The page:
Last Monday night, the US Air Force launched an air strike
against Islamist fighters in southern Somalia. An AC-130 was
used to eliminate the three suspects believed to be involved
in the 1998 US embassy bombings in Nairobi and Dares Salaam.
the first overt US military operation in Somalia, although,
Somalia had been at the centre of invisible war - mainly covert
operations such as snatching operations. In July 2005, a report
published by the International Crisis Group noted, "
away from the spotlight, a quiet, dirty conflict is being
waged in Somalia: in the rubble-strewn streets of the ruined
capital of this state without a government, Mogadishu, al-Qaeda
operatives, jihadi extremists, Ethiopian security services
and Western-backed counter-terrorism networks are engaged
in a shadowy and complex contest waged by intimidation, abduction
After Ethiopia's invasion of Somalia, this country has become
the new front in America's war on terror. The aerial bombing
took place in an area near the Kenyan border and it is too
early to know the exact number of people killed or wounded
and whether the targeted suspects were liquidated. However,
a high number of casualties were reported. A senior Somali
government official told the Reuters news agency: "There
are so many dead bodies and animals in the village."
has the world reacted to the US strike?
Abdullahi Yusuf, told a group of journalists: "I don't
know that air strike was in two places or not, but if it's
confirmed, I agree with the Americans to target those who
were behind the bombings of U.S. embassies in East Africa."
Hussein Aideed, Somalia's deputy prime minister, explained
the US strike: "the US was trying to kill the al-Qaida
terrorists who carried out the bomb attacks on their embassies
in Kenya and Tanzania.
our full support for the attacks." Somali Information
Minister Ali Ahmed Jama gave this reaction: "The Islamists
are hiding in the thick jungle and it's only air strikes that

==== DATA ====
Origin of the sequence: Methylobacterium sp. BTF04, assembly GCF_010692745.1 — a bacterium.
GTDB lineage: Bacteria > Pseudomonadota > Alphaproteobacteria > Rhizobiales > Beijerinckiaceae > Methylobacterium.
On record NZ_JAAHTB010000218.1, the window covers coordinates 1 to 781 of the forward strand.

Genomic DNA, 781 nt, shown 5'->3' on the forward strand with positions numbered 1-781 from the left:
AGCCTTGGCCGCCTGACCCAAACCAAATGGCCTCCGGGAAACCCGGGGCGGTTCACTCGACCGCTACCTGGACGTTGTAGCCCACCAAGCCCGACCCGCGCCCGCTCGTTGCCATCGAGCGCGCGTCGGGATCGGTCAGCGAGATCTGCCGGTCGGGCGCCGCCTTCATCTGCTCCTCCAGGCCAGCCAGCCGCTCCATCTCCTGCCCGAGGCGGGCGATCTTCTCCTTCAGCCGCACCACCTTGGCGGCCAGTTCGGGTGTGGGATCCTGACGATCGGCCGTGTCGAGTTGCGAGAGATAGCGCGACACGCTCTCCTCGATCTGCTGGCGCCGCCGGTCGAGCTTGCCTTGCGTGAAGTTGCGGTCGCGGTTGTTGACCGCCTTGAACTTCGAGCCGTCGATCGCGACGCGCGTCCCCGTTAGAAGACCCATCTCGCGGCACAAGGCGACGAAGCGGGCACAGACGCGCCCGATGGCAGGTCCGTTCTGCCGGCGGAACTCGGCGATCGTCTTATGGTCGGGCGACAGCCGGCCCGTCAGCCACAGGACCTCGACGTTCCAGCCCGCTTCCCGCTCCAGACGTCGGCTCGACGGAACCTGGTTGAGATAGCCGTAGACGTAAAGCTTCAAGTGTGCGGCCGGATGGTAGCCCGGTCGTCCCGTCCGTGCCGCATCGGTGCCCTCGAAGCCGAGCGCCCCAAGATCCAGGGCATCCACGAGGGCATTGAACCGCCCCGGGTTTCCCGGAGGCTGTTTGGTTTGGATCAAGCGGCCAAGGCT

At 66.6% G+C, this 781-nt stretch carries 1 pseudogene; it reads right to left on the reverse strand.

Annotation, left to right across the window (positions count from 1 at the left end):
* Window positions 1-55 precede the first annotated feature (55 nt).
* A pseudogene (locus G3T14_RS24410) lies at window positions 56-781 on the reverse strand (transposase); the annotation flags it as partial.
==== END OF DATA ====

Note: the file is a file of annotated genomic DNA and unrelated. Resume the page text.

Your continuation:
eliminate them from there. The strikes ...will continue until
no terrorist survives."Amadeu Altafaj Tardio, a European
commission spokesman, disapproved the air strike: "Any
incident of this kind is not helpful in the long term."
Montas, a spokesman of the UN Secretary-General, expressed
concern over the consequence of the US action: "The Secretary
is concerned about the new dimension this kind of action could
introduce to the conflict and the possible escalation of hostilities
that may result."
a consultant to the International Crisis Group, taunted: "If
no foreigners died, this will just be the latest element in
a comedy of errors by the US and a step towards the new Iraq
a former CIA agent, made this analysis: "It's akin to
the heart of darkness, just shooting into the jungle. At the
end of the day you are just making more enemies."Simon
Tisdall of the Guardian wrote: "The US air strikes in
Somalia could hinder rather than help efforts to resolve the
country's internal crisis."
Cornwell of the Institute for Security Studies in Johannesburg
saw it as: "The AC130 is an appallingly blunt instrument
and I very much doubt it can be used to target individuals.
To kill alleged terrorists regardless of collateral damage
is highly hypocritical."